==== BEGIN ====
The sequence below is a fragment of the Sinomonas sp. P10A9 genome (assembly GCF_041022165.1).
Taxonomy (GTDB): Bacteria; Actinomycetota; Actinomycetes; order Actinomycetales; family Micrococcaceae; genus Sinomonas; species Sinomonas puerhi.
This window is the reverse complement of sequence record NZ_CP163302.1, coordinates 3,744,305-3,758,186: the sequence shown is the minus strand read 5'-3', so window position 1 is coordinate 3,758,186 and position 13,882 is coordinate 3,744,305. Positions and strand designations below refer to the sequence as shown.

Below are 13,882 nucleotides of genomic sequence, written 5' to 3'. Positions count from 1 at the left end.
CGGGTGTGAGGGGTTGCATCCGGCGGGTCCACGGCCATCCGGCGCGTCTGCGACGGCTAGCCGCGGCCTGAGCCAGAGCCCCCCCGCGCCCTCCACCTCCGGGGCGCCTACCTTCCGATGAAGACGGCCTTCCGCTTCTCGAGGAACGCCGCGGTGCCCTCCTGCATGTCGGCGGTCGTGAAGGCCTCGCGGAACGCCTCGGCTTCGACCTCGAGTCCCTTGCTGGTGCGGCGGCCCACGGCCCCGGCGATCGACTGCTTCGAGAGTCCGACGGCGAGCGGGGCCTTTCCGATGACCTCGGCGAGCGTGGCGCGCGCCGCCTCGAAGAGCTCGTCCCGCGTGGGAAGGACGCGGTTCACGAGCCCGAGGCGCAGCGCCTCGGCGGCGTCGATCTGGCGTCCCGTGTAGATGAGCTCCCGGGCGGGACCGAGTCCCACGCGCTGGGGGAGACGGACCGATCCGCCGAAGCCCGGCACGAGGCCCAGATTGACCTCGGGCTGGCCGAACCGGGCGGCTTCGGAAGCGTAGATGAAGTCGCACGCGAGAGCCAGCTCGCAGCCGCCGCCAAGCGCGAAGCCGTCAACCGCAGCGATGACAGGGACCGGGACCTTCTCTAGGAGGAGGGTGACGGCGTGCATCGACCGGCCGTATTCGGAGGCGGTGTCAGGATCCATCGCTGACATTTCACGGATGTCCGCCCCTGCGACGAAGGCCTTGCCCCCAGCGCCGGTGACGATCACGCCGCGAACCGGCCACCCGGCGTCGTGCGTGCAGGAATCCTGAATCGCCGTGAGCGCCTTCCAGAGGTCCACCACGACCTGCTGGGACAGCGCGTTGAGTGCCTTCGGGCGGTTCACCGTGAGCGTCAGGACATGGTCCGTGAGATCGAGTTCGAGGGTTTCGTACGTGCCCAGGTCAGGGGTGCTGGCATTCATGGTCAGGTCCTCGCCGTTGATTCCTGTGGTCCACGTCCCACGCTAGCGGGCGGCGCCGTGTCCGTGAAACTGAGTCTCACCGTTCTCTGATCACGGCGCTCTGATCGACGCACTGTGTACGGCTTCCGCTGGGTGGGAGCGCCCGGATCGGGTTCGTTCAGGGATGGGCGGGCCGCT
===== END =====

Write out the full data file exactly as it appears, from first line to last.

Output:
The sequence below is a fragment of the Sinomonas sp. P10A9 genome (assembly GCF_041022165.1).
Taxonomy (GTDB): Bacteria; Actinomycetota; Actinomycetes; order Actinomycetales; family Micrococcaceae; genus Sinomonas; species Sinomonas puerhi.
This window is the reverse complement of sequence record NZ_CP163302.1, coordinates 3,744,305-3,758,186: the sequence shown is the minus strand read 5'-3', so window position 1 is coordinate 3,758,186 and position 13,882 is coordinate 3,744,305. Positions and strand designations below refer to the sequence as shown.

Below are 13,882 nucleotides of genomic sequence, written 5' to 3'. Positions count from 1 at the left end.
CGGGTGTGAGGGGTTGCATCCGGCGGGTCCACGGCCATCCGGCGCGTCTGCGACGGCTAGCCGCGGCCTGAGCCAGAGCCCCCCCGCGCCCTCCACCTCCGGGGCGCCTACCTTCCGATGAAGACGGCCTTCCGCTTCTCGAGGAACGCCGCGGTGCCCTCCTGCATGTCGGCGGTCGTGAAGGCCTCGCGGAACGCCTCGGCTTCGACCTCGAGTCCCTTGCTGGTGCGGCGGCCCACGGCCCCGGCGATCGACTGCTTCGAGAGTCCGACGGCGAGCGGGGCCTTTCCGATGACCTCGGCGAGCGTGGCGCGCGCCGCCTCGAAGAGCTCGTCCCGCGTGGGAAGGACGCGGTTCACGAGCCCGAGGCGCAGCGCCTCGGCGGCGTCGATCTGGCGTCCCGTGTAGATGAGCTCCCGGGCGGGACCGAGTCCCACGCGCTGGGGGAGACGGACCGATCCGCCGAAGCCCGGCACGAGGCCCAGATTGACCTCGGGCTGGCCGAACCGGGCGGCTTCGGAAGCGTAGATGAAGTCGCACGCGAGAGCCAGCTCGCAGCCGCCGCCAAGCGCGAAGCCGTCAACCGCAGCGATGACAGGGACCGGGACCTTCTCTAGGAGGAGGGTGACGGCGTGCATCGACCGGCCGTATTCGGAGGCGGTGTCAGGATCCATCGCTGACATTTCACGGATGTCCGCCCCTGCGACGAAGGCCTTGCCCCCAGCGCCGGTGACGATCACGCCGCGAACCGGCCACCCGGCGTCGTGCGTGCAGGAATCCTGAATCGCCGTGAGCGCCTTCCAGAGGTCCACCACGACCTGCTGGGACAGCGCGTTGAGTGCCTTCGGGCGGTTCACCGTGAGCGTCAGGACATGGTCCGTGAGATCGAGTTCGAGGGTTTCGTACGTGCCCAGGTCAGGGGTGCTGGCATTCATGGTCAGGTCCTCGCCGTTGATTCCTGTGGTCCACGTCCCACGCTAGCGGGCGGCGCCGTGTCCGTGAAACTGAGTCTCACCGTTCTCTGATCACGGCGCTCTGATCGACGCACTGTGTACGGCTTCCGCTGGGTGGGAGCGCCCGGATCGGGTTCGTTCAGGGATGGGCGGGCCGCT